Cuckoo bird-Reasons For Decline
The Cuckoo is a migrant from sub-Saharan Africa. They arrive in late April to June and leave late July or August, though they may rarely be seen until September. More numerous in southern and central areas they are (sparsely) spread all over the UK. It returns to west, central and southern Africa for the rest of the year, where its decline is also noticed. In Britain the Cuckoo inhabits moorland, open country, farmland, hedges and the periphery of woodland but also enters our gardens in its quest for a parasitic host to lay its egg.
It is far from clear which are the major factors influencing the falling population of the Cuckoo. UK nesting host decline (dunnock, robin, reed warbler, meadow pipit, Spotted Flycatcher and Pied Wagtail) is possible. Decreases in moth populations which the Cuckoos eat as caterpillars may also be contributing. Farming methods, pesticides and herbicides, general pollution and reduction in habitat perhaps all take their toll as they do with other species of wildlife. Other explanations suggested are Africa's changing habitats, farming production changes and the attrition of bird numbers during migration from Africa to Britain. Current estimates are 10,000 to 20,000 breeding pairs in the UK.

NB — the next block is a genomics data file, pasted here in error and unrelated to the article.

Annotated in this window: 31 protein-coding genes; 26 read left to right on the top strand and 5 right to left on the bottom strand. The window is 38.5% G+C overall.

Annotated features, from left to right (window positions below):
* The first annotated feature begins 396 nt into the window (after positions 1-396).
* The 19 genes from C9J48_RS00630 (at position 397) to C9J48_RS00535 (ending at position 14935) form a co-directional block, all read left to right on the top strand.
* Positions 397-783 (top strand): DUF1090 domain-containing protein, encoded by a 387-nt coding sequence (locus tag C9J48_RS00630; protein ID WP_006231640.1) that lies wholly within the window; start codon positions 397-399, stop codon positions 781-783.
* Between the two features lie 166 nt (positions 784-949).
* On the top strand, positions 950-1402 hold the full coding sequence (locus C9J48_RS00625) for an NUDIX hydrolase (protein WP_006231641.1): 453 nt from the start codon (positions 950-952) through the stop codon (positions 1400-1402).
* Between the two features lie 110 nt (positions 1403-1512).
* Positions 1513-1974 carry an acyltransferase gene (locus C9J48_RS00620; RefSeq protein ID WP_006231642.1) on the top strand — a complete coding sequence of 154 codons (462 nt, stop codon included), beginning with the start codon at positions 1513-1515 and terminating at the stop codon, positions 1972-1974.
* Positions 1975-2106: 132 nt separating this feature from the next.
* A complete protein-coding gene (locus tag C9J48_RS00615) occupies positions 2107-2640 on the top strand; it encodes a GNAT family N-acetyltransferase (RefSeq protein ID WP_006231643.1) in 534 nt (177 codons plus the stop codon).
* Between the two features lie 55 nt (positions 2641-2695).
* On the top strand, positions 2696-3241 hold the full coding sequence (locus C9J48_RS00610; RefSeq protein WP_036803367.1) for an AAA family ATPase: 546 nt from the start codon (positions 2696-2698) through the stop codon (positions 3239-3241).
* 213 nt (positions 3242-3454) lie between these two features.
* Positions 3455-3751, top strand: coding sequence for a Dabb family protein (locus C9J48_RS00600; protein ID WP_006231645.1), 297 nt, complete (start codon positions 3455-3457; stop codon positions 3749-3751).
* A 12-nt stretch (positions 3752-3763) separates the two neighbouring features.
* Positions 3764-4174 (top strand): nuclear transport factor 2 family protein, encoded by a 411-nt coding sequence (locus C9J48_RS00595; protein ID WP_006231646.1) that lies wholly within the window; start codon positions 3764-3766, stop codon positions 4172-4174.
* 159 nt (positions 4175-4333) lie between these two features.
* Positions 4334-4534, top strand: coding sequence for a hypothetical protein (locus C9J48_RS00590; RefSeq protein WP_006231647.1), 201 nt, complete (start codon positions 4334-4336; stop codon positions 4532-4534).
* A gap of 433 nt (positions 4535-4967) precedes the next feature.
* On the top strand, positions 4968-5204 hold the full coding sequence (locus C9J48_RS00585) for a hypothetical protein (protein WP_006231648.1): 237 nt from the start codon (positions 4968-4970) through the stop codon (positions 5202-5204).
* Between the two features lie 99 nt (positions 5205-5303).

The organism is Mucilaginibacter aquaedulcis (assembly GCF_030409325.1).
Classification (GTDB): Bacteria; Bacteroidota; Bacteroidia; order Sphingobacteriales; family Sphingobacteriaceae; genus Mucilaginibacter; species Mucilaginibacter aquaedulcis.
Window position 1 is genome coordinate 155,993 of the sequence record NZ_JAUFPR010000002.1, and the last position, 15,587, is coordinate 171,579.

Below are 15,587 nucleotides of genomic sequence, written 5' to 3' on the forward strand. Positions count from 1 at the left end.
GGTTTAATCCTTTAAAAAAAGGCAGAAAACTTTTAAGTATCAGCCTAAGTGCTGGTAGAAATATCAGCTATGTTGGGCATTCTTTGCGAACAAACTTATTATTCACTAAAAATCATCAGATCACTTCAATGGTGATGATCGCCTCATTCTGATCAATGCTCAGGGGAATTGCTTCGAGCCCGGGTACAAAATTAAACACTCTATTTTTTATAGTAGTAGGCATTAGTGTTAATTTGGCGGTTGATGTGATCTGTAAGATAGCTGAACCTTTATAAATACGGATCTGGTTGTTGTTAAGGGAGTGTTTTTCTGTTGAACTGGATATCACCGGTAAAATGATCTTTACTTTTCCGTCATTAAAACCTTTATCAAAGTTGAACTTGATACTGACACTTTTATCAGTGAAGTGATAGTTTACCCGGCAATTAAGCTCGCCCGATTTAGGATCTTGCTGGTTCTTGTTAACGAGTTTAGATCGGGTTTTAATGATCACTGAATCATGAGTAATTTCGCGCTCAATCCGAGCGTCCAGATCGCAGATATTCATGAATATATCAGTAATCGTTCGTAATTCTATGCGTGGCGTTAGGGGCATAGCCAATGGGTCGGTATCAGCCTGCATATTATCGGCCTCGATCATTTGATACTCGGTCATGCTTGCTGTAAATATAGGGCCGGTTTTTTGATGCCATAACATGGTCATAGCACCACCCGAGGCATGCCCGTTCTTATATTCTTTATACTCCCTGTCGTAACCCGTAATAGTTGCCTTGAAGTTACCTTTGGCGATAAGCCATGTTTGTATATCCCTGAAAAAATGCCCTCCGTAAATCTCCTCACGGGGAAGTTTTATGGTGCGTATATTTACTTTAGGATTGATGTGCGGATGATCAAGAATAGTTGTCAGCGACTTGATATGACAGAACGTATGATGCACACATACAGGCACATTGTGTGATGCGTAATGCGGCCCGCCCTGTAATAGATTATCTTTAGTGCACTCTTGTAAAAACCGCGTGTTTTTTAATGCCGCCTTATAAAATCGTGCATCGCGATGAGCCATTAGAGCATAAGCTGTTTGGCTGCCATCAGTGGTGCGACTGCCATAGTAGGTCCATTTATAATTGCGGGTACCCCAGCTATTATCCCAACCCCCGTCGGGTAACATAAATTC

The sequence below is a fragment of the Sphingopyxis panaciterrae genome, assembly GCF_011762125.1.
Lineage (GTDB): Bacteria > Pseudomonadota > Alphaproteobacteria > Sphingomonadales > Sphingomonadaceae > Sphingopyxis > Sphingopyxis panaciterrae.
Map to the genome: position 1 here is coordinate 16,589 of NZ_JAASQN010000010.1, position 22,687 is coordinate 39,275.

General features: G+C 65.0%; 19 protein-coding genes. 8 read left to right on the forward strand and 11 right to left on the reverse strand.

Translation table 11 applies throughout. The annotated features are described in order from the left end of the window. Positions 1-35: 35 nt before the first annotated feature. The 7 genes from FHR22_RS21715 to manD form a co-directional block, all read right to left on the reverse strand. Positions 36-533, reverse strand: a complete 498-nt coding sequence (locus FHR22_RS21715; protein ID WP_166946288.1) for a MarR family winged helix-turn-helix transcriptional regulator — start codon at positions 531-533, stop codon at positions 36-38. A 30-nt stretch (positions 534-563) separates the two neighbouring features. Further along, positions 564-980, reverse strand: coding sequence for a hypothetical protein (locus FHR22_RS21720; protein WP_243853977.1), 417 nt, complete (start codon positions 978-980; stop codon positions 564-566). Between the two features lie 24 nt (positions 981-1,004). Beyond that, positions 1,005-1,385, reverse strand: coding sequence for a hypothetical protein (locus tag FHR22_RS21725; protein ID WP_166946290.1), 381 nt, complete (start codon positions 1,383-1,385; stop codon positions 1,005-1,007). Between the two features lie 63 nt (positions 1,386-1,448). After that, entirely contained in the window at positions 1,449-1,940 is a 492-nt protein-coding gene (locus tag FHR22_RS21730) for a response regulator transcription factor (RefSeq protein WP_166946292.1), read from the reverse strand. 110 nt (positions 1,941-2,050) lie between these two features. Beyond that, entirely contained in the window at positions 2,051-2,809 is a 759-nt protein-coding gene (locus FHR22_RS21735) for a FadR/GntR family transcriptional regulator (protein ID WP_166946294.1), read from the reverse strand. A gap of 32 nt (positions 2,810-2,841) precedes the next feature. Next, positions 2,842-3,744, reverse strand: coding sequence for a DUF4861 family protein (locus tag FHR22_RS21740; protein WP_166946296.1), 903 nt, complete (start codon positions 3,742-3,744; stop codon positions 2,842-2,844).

How can we help?
In our gardens, we can feed the hosting species and incidentally encourage other garden birds, Try to refrain from spraying pesticides so encouraging insects in the breeding season. Cuckoos themselves favor hairy caterpillars and have an adapted digestion to process the poisons these caterpillars can contain. They do eat other caterpillars and other insects as do the host birds. A compost heap would become a helpful source of worms and other insects.